I have finished setting up my craft room. All my fibre making tools, crochet hooks, looms, and assorted yarns are in place and all boxes are labelled. I have one crochet project finished, a Tunisian afghan and a regular crochet afghan in progress. So it was time to learn about my new loom.
Up first was to figure out how to use my Ashford loom as a warping board. As well, I had to figure out the best way to make it easy to use and put away again. I officially have no more room for looms, well, at least not in the closet 🙂 The pegs are fairly short so even though I can wrap 4 metres on it I’ll only get about 130ish 8/2 cotton warp threads. Which will translate into about four or five warp chains to make it 70cm wide . That’s okay I can break up winding up a warp over a few nights.
Next was figuring out how to dress a Louet loom and how to work with my short lease sticks (I’ll make some longer ones before I do this again). The built in raddle is neat and makes packing the warp quite slick. Plus unlike what I saw in Kelly Casanova’s class, I don’t need a raddle cross as the raddle is threaded with the threading cross in a different position. That whole process alone took me three hours to figure out..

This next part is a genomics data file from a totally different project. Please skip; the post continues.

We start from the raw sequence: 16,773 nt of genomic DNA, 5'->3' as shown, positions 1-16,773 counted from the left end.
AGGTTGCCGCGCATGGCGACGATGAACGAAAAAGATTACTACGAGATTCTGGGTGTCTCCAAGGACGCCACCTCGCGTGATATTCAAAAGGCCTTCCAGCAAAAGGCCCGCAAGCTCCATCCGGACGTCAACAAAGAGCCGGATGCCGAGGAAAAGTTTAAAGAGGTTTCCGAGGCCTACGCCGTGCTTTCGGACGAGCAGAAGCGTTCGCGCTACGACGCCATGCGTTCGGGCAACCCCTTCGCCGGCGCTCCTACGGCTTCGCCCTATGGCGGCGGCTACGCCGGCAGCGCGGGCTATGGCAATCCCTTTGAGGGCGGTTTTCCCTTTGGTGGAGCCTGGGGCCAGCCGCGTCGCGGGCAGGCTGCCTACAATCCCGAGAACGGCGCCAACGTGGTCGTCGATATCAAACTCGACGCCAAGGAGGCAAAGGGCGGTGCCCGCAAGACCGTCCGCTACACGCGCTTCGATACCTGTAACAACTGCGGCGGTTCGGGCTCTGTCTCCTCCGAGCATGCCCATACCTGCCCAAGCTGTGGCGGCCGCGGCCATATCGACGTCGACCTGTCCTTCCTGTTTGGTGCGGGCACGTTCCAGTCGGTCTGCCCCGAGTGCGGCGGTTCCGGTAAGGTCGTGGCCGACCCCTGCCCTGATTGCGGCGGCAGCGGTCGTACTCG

Threading the heddles was where all the action was. I think I rethreaded parts and the whole thing about five times – sometimes even after I’d started to weave. It was a great learning exercise for me. I learned that I need to train my eyes to check the threading better.
Threading the heddles has taken three hours every night over four nights.
Up next, actually weaving this sample twill and getting into the habit of finishing my things. I have about four tea towels that need hemming. For now, I’ll put short fringes on all the finished samples and any towels I weave instead of sewing the edges. 🙂